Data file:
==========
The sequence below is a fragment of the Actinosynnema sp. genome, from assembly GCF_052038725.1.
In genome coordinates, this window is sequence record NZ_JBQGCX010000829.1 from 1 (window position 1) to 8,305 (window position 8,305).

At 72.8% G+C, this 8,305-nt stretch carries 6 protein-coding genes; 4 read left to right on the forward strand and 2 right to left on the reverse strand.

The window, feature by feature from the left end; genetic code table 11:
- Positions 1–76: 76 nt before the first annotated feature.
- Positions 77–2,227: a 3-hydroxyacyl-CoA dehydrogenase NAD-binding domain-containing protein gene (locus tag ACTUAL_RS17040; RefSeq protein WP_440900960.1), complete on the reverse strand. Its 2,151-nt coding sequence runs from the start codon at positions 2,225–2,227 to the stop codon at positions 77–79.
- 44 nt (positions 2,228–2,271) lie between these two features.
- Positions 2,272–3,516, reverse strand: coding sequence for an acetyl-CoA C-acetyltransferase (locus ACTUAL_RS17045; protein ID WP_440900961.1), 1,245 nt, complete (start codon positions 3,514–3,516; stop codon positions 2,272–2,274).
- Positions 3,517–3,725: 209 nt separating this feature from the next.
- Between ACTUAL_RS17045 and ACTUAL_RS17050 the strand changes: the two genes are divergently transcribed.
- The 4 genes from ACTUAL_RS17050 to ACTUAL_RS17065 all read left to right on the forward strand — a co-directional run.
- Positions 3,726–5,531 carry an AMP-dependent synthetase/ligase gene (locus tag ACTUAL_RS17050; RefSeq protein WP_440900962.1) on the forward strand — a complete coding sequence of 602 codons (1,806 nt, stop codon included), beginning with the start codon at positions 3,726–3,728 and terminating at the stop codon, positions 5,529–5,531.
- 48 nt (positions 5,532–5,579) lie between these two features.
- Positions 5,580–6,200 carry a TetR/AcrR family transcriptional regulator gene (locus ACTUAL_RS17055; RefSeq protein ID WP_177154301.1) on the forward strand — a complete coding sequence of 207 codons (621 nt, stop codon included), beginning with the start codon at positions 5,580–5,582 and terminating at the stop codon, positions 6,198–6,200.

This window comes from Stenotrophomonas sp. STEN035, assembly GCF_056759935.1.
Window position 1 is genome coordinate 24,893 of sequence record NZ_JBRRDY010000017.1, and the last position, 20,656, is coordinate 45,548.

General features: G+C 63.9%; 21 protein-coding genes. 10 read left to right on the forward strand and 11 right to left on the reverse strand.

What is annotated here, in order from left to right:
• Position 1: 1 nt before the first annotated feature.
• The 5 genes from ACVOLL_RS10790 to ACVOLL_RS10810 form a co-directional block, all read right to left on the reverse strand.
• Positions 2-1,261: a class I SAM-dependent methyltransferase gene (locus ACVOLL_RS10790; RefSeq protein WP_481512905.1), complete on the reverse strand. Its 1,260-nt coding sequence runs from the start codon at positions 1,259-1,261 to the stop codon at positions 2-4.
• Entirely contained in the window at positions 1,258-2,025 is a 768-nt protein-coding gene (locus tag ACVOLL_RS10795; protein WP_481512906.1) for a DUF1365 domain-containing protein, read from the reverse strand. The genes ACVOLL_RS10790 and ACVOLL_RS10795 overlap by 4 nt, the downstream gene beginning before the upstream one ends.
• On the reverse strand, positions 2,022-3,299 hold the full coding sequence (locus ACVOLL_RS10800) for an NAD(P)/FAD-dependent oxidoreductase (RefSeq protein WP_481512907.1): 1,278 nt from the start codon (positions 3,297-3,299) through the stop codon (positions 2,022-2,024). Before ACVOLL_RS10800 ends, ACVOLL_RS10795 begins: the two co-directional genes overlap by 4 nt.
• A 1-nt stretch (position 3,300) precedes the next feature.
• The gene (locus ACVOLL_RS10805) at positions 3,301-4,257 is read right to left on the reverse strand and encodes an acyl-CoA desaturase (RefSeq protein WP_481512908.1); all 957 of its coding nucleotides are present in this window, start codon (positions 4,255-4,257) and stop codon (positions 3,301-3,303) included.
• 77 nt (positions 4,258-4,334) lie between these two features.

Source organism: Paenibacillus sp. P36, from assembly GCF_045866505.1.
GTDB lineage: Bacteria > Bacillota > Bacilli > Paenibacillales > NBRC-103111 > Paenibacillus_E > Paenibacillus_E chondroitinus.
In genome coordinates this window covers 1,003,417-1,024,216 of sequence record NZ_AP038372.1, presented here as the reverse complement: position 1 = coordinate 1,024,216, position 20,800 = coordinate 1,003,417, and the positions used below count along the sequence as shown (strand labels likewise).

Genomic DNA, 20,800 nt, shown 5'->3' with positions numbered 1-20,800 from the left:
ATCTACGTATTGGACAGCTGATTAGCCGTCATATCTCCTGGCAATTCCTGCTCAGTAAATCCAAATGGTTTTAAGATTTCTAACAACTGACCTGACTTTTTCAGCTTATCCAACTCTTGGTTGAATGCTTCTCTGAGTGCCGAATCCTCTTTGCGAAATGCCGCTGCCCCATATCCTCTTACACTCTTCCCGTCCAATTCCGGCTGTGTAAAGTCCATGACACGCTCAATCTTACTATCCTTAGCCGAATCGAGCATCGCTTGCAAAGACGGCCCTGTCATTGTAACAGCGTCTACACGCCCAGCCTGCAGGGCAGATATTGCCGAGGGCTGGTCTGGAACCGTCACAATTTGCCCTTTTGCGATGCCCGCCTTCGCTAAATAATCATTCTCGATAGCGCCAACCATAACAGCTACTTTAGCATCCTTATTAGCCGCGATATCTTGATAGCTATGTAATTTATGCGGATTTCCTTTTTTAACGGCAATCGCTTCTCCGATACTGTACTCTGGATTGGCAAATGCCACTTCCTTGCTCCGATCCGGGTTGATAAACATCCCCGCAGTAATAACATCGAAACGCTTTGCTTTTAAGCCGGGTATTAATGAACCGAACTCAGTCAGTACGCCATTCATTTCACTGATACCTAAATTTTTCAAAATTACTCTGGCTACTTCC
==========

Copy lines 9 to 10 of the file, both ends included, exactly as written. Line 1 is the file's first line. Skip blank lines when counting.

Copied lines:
- Positions 3,517–3,725: 209 nt separating this feature from the next.
- Between ACTUAL_RS17045 and ACTUAL_RS17050 the strand changes: the two genes are divergently transcribed.